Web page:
The Xeikon X-800 Digital Front End drives the digital production workflow. The X-800 is built around the Adobe APPE RIP and incorporates post – imposition software and color management tools. To maximise the substrate usage, carton designs are nested on the sheets. This requires special imposition schemes that are enabled by Impactor, an X-800 plug-in.
Durable clear toner
Xeikon Durable Clear Toner acts as a digital spot varnish for folding cartons and enables in-line production of short run folding cartons that are ready to be folded and glued. Durable Clear Toner is printed and fused just like any other color in the Xeikon 3000 Series of digital label presses. An extra curing step outside of the press transforms this clear layer of toner into a protective layer of varnish. The varnish can be printed digitally, leaving the flexibility to keep certain areas on the package open for glue strips and code markings to be applied later. While other digital printing systems have to rely on a separate and cumbersome traditional spot varnish step, the Durable Clear Toner can significantly simplify the production process of folding carton planes. This innovation makes it possible to truly exploit the benefits of digital printing for producing short run folding cartons.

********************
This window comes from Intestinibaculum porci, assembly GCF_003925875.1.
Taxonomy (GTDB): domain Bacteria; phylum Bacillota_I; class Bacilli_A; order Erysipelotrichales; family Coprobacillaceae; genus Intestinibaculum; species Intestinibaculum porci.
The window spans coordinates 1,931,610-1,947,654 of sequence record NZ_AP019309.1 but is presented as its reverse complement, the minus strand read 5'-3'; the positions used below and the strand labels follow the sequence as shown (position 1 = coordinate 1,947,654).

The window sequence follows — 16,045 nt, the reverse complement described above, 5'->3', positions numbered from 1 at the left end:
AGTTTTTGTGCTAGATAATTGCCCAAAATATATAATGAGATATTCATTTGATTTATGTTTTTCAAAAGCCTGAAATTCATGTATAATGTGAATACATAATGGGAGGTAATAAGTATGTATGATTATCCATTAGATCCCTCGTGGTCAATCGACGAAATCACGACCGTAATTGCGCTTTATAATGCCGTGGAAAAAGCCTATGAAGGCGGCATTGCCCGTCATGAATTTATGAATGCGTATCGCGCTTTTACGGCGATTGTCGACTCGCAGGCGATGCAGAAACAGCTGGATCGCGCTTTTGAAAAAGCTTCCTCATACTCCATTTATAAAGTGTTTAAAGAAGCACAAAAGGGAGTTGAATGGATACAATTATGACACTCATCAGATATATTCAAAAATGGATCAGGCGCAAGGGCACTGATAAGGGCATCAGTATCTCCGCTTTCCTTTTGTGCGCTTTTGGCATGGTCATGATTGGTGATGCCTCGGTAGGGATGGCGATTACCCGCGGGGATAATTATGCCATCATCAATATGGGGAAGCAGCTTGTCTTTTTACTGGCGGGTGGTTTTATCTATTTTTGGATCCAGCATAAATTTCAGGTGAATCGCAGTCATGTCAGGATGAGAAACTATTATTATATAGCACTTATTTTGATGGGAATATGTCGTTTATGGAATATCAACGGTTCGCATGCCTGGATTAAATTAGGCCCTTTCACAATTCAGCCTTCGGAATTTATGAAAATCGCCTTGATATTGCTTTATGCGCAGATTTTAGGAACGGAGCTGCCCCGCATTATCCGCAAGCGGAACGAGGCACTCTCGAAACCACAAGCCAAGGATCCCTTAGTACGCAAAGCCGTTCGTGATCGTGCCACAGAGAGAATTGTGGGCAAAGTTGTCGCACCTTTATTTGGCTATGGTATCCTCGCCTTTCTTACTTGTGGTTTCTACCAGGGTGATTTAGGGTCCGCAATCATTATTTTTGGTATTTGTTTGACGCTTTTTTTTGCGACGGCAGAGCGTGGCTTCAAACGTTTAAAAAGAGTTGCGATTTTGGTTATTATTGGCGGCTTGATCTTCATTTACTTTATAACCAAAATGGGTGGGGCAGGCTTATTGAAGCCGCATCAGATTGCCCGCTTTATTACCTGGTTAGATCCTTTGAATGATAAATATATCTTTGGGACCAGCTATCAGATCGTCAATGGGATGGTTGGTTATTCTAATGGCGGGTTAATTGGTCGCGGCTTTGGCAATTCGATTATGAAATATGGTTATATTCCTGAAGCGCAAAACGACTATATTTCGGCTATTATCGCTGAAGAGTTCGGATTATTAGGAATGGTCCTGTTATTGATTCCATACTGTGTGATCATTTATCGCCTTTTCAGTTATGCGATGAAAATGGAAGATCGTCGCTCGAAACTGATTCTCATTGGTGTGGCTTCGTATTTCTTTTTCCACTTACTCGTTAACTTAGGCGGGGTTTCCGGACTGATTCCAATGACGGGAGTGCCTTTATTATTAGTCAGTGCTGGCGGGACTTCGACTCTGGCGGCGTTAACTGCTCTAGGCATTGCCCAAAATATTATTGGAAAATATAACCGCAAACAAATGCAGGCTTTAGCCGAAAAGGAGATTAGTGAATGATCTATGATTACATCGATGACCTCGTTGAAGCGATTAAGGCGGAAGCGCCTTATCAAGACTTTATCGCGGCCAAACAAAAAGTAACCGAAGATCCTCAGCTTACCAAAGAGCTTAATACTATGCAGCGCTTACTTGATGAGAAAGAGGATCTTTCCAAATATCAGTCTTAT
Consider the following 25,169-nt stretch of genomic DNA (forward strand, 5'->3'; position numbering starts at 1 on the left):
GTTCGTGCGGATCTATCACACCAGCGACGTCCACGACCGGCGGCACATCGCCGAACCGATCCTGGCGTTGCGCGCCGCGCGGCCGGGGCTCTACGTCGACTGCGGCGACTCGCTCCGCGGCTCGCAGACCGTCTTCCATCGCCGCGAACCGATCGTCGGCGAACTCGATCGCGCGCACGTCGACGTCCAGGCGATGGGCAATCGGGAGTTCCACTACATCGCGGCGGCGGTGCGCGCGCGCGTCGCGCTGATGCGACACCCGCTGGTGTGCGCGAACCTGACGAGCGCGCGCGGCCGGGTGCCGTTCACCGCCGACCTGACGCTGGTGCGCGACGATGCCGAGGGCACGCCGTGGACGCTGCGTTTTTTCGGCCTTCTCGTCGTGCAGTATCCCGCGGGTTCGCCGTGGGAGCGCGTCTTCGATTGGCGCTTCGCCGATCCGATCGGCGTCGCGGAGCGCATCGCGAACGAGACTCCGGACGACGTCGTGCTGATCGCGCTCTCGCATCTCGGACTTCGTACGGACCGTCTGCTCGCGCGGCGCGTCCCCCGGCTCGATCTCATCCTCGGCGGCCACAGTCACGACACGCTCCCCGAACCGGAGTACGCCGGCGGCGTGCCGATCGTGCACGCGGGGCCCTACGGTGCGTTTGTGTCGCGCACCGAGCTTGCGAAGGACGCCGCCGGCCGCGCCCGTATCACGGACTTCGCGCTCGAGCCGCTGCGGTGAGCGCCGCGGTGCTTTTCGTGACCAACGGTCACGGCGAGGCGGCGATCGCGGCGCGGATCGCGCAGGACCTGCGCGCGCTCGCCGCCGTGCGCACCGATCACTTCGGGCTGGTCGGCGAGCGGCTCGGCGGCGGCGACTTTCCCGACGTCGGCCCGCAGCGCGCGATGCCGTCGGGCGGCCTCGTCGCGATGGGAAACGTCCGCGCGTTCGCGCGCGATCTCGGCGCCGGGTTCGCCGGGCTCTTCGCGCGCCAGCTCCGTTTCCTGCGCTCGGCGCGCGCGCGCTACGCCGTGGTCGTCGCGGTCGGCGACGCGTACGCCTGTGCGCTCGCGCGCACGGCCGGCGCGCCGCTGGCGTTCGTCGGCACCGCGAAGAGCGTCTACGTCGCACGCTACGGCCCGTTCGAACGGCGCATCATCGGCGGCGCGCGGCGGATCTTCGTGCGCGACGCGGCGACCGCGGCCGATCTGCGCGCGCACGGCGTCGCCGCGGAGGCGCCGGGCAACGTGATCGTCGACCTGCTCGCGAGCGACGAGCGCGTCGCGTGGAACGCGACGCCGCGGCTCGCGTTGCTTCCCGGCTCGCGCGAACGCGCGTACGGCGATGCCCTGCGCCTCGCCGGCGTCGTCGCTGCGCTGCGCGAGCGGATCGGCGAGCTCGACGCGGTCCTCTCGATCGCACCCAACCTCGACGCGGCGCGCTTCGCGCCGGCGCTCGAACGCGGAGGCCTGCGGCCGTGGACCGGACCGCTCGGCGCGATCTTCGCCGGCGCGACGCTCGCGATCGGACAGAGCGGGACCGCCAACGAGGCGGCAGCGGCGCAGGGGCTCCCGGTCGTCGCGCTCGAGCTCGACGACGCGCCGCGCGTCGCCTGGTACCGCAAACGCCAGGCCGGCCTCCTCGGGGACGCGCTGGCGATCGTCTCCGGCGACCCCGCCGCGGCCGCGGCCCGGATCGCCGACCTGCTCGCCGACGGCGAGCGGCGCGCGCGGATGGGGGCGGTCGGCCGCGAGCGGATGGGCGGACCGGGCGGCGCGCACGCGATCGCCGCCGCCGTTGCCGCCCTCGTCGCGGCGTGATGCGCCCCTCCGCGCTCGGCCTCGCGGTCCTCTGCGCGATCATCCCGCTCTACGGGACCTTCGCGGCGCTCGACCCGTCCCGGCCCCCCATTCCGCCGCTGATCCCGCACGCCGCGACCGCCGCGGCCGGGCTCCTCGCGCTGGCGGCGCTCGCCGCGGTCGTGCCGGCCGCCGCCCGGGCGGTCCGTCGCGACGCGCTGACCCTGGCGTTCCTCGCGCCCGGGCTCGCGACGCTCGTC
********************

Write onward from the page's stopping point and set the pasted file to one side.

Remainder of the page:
In the diagram below, the upper right of the picture presents the configuration of Durable Clear. This starts with CMYK, with the last upper station proving durable clear toner. This toner is transparent but has the characteristics of a conventional varnish, so providing a scuff and scratch resistant layer.
As 80% of all cartons require a spot varnish (in labels they rather need flood) the durable clear toner provides a great advantage. This is the first digital varnish and offers a one-pass digital print solution.
Alpine 516 fuser drum
To be able to print high quality digital cartons on a wide range of substrates Xeikon has developed a unique fuser drum called Alpine. This has a flexible outer layer to help to produce smooth and consistent print on uneven and textured media, especially recycled board stocks. The fuser drum can be ordered with the new wider format presses, or retrofitted to existing installations. Print speeds are unchanged with the new drum, which can be used with conventional smooth surfaced card substrates and papers, as well as with rougher-textured surfaces., so widening the range of carton materials that can be printed with the Xeikon Folding Carton Suite.
Finishing options within the Folding Carton Suite include the Xeikon UCoat500 (UV varnish, laminate, sheeting, conveyor belt, slitting and dual rewind), in-line die-cutting unit from Bograma (sheet-fed rotary cutting with flexible plates). Off-line converting units from Kama, GM and ABG are also available.
Folding carton substrates
Compatible folding carton substrates, all stringently tested, are supplied by Xeikon’s Aura partners. These include M-real, Iggesund, Stora Enso, International Paper and Sappi. None of the substrates from these suppliers needs any special pre-treatment.
Food Safety and Odors